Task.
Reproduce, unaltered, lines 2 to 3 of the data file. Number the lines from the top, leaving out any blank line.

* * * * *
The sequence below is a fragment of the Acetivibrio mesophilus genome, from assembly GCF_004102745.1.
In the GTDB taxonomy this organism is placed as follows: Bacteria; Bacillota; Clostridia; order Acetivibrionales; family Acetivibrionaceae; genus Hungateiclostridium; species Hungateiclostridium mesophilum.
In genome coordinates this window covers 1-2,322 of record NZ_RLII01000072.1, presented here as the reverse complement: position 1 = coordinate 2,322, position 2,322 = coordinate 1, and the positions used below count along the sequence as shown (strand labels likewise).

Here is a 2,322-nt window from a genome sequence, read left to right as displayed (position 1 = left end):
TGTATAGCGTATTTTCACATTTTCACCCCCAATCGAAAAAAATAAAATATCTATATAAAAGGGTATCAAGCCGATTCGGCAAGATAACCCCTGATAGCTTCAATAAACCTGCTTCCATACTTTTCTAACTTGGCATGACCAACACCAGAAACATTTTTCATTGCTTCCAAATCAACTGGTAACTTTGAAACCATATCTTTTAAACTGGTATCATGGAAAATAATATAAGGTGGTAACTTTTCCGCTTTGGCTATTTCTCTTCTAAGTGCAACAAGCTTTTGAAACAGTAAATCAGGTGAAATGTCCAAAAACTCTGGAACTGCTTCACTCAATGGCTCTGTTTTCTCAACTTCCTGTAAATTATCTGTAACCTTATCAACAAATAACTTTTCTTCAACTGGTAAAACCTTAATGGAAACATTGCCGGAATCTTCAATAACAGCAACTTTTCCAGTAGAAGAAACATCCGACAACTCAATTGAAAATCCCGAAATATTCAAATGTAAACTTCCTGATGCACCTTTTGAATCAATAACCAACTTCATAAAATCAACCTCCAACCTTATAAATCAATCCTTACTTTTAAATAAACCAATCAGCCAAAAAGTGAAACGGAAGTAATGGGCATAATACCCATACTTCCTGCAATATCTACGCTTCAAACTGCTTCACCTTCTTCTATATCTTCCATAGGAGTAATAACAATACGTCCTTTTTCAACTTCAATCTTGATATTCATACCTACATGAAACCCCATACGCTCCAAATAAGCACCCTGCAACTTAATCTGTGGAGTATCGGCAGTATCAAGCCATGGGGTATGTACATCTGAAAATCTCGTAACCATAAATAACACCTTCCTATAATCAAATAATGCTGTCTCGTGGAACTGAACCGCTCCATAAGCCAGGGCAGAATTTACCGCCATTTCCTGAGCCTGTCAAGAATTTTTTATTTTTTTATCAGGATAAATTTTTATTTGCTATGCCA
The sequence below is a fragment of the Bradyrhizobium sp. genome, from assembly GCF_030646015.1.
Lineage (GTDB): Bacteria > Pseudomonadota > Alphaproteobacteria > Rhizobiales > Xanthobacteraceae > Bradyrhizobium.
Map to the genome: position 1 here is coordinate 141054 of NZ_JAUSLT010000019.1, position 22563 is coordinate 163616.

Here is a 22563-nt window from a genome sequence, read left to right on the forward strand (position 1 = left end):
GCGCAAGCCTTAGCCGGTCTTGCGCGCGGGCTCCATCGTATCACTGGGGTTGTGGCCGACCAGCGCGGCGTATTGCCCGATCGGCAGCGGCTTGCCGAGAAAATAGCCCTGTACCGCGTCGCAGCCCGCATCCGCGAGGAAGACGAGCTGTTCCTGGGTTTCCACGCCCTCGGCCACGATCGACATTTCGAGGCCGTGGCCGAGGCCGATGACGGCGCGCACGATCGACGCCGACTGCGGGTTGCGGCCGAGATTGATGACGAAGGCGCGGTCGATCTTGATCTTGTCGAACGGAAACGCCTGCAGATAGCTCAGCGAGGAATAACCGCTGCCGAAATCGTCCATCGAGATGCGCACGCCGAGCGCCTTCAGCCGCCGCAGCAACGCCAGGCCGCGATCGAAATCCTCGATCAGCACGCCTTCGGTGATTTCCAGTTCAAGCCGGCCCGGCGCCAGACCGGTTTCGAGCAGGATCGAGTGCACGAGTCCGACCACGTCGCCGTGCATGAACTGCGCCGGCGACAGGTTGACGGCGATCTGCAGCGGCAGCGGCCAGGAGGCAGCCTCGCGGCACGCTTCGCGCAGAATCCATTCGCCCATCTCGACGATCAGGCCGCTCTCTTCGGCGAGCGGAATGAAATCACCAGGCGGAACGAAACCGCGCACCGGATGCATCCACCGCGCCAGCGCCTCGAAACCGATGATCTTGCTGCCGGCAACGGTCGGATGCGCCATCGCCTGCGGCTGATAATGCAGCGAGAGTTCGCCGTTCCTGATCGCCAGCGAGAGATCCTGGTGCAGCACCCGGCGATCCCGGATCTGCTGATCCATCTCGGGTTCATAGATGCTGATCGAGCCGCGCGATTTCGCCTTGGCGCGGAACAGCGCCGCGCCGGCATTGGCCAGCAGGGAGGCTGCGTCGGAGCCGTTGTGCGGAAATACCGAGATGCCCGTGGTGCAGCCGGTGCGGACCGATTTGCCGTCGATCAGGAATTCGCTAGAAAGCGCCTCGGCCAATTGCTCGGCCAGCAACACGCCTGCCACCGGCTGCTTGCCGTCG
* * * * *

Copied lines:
In the GTDB taxonomy this organism is placed as follows: Bacteria; Bacillota; Clostridia; order Acetivibrionales; family Acetivibrionaceae; genus Hungateiclostridium; species Hungateiclostridium mesophilum.
In genome coordinates this window covers 1-2,322 of record NZ_RLII01000072.1, presented here as the reverse complement: position 1 = coordinate 2,322, position 2,322 = coordinate 1, and the positions used below count along the sequence as shown (strand labels likewise).